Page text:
Jenny Slate explains why “Marcel the Shell with Shoes On” makes people cry
Later, Fleischer-Camp gave this voice a body made with supplies from an art store. He attached a shell to a large googly eye and two shoes.
Marcel, an optimistic shell with a unique personality, was born. “We share a bridge between our two psyches for sure,” Slate said of Marcel in a recent interview. “I think a bit like him. I feel very connected to him. »
There followed two documentary-style animated shorts directed by Fleischer-Camp and voiced by Slate, released in 2010 and 2011in which “Marcel the Shell With Shoes On” describes his life as a small creature in a big world.
“Guess what I use as a beanbag chair?” Marcel asks Fleischer-Camp, playing the role of a documentary filmmaker, in Marcel’s first short. “A raisin.”
Marcel explains that he is too small to have a dog, but he has a stuffed animal which he drags by a hair. “You know what they say,” he said, “plush is a shell’s best friend.”
The two videos, both under five minutes long, have over 40 million views on YouTube.
Slate, who is from Milton, and Fleischer-Camp have long been asked about the possibility of a Marcel film. This weekend marks the release of the feature film “Marcel the Shell with Shoes On”. This was lit green with no script; lines and stories were developed over time with improvisation. They enlisted friend Nick Paley to help create the story and worked with artists to design a whole world for Marcel, who sleeps on pieces of bread and uses a hollow tennis ball as a car.
Slate said the basic plot of a Marcel film was clear, as these short documentaries never explained where he was or how he got there.
“We always wondered, ‘Why is he alone? ‘” she said.
Slate, Fleischer-Camp, and Paley offered a story answering the question. Turns out she’s a shell who lives with her grandmother Connie in an Airbnb. They once lived in a large shell family, but one day all the other members of their community disappeared. Not just Marcel and Connie’s family, but also a human couple who lived in the house.
Fleischer-Camp, who plays filmmaker “Dean” in the film, recounts Marcel’s daily routine with Connie, voiced by Isabella Rossellini, as they survive together in a large space, sometimes terrorized by a ward’s vacuum cleaner of cleaning. The story becomes meta when Dean becomes more involved in Marcel’s journey and helps him search for his lost tribe. As Dean introduces Marcel to an even bigger world that exists outside of renting, Marcel learns that Dean is staying in the Airbnb because of a breakup.
In real life, while working on their Marcel projects, Slate and Fleischer-Camp tied the knot in 2012 and divorced about four years later. They remained friends and collaborators. More than once in the feature, Marcel asks Dean to open up to the connection. Marcel assures Dean that he will find another love.
Also meta: Connie is inspired by Slate and Fleischer-Camp’s own grandparents, though Fleischer-Camp said Connie’s character also became more Rossellini-like as she went along.
“The benefit of doing this weird writing process is that we have to cast our actors and then write to them,” he said. “So much about Isabella, that’s what’s great about Nana Connie.”
The actors had small microphones strapped to their heads, secured with sweatbands. At one point, to make the outdoor sounds more authentic, they recorded at Rossellini’s New York farmhouse.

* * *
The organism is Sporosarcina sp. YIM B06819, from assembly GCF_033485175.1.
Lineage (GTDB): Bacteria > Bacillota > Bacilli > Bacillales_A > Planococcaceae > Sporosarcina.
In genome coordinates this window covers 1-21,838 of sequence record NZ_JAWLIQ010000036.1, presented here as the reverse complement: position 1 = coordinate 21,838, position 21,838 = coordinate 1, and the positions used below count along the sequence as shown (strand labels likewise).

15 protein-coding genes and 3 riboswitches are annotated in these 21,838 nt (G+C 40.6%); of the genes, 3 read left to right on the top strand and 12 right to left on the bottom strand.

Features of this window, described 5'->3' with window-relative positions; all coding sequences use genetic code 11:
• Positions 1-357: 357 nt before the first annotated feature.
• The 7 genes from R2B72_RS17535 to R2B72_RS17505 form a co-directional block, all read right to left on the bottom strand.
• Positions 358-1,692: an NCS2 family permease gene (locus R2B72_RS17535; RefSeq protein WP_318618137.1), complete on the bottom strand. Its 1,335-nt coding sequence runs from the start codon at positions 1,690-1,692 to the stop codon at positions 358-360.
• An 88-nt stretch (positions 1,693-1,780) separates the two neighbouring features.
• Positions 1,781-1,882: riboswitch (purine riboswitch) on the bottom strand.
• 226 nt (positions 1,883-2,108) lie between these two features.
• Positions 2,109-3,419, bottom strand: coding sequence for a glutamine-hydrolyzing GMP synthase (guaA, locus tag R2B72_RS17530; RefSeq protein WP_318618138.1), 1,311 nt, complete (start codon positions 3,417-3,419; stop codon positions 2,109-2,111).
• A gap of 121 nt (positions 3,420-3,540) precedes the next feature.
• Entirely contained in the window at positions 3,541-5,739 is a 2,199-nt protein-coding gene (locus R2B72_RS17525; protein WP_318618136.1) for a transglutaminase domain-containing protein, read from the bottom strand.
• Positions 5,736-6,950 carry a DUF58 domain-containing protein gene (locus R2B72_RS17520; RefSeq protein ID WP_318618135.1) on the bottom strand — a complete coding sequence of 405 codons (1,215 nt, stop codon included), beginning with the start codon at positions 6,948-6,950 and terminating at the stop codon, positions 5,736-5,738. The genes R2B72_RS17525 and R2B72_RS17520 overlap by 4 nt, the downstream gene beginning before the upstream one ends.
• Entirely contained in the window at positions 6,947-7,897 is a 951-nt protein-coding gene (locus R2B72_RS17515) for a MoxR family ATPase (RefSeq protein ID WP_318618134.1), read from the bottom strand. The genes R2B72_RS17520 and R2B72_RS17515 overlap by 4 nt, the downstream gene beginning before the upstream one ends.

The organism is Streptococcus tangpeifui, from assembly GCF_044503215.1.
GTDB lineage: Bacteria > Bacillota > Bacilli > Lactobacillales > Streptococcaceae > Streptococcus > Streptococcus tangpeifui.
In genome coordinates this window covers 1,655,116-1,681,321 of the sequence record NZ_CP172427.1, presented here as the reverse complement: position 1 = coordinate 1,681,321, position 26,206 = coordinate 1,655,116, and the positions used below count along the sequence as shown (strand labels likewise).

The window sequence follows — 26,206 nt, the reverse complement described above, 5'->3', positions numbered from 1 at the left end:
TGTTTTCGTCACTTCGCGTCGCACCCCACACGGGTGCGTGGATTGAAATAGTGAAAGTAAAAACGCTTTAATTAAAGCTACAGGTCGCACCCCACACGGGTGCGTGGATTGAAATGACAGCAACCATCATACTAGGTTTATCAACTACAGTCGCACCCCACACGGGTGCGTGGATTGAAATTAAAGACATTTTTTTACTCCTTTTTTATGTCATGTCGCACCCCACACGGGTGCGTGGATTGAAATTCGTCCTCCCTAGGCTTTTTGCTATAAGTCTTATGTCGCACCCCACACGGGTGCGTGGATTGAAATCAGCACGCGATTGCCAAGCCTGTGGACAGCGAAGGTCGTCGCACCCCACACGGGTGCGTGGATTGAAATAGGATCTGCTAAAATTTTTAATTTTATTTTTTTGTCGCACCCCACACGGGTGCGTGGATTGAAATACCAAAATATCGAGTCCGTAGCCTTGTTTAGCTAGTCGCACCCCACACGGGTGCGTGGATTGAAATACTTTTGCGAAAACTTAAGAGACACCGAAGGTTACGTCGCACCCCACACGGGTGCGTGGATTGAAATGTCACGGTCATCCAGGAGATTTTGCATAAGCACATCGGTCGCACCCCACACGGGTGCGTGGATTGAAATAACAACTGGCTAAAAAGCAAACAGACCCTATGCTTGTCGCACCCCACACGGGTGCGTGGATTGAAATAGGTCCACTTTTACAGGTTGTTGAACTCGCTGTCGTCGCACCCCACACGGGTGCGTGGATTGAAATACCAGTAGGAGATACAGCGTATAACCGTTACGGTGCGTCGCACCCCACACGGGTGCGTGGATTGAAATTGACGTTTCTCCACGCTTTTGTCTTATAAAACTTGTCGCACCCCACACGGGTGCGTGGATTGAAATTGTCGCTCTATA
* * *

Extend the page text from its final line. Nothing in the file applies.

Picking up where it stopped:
Marcel and Connie’s relationship is also a story of caregiving and what it means to help an older loved one while learning from them. Slate, who recently had her first child with her husband, author and artist Ben Shattuck, says the film works for both kids and adults who might relate to some of Marcel’s more mature responsibilities.
“I have a very large library of children’s books. They have stories that are clean and simple but still elicit really important emotions,” she said. “We tried to make this movie so that if you’re a kid you can engage in just about anything and feel like you belong. But if you’re an adult, you also feel that it’s probably all up to you and like a good melting pot for your own personal experience.
Even though this story was crafted before COVID-19, it serves as a metaphor for the isolation many experienced after March 2020. Marcel and Connie develop self-soothing routines – gardening, skating on a vinyl record, watching “60 Minutes and adoring Lesley Stahl (the presenter plays herself in the film) — who make their days more enjoyable, even when they’re alone. They learn to live with less and do more on their own.
“When you really write from the heart and you write something that’s so specific to you, it will eventually come back and become universal,” Fleischer-Camp said. “It’s sort of evergreen because people see regardless of when they’re looking at it. Marcel’s little routines – he’s so optimistic about them, but in a way they’re a bit sad because they are a protection against change and disruption. COVID has shrunk our world, and we have done the exact same thing.
Slate recently brought the film to local audiences at the Coolidge Corner Theater for a screening with the Boston Independent Film Festival. There was a lot of crying in the audience – of the cleansing kind. This often happens as she introduces the film to more people, she said.
“It makes me feel good when people tell me they had an emotional encounter with this movie,” Slate said. “I think there’s nothing wrong with gentle but, you know, deep catharsis.”
Meredith Goldstein can be reached at [email protected].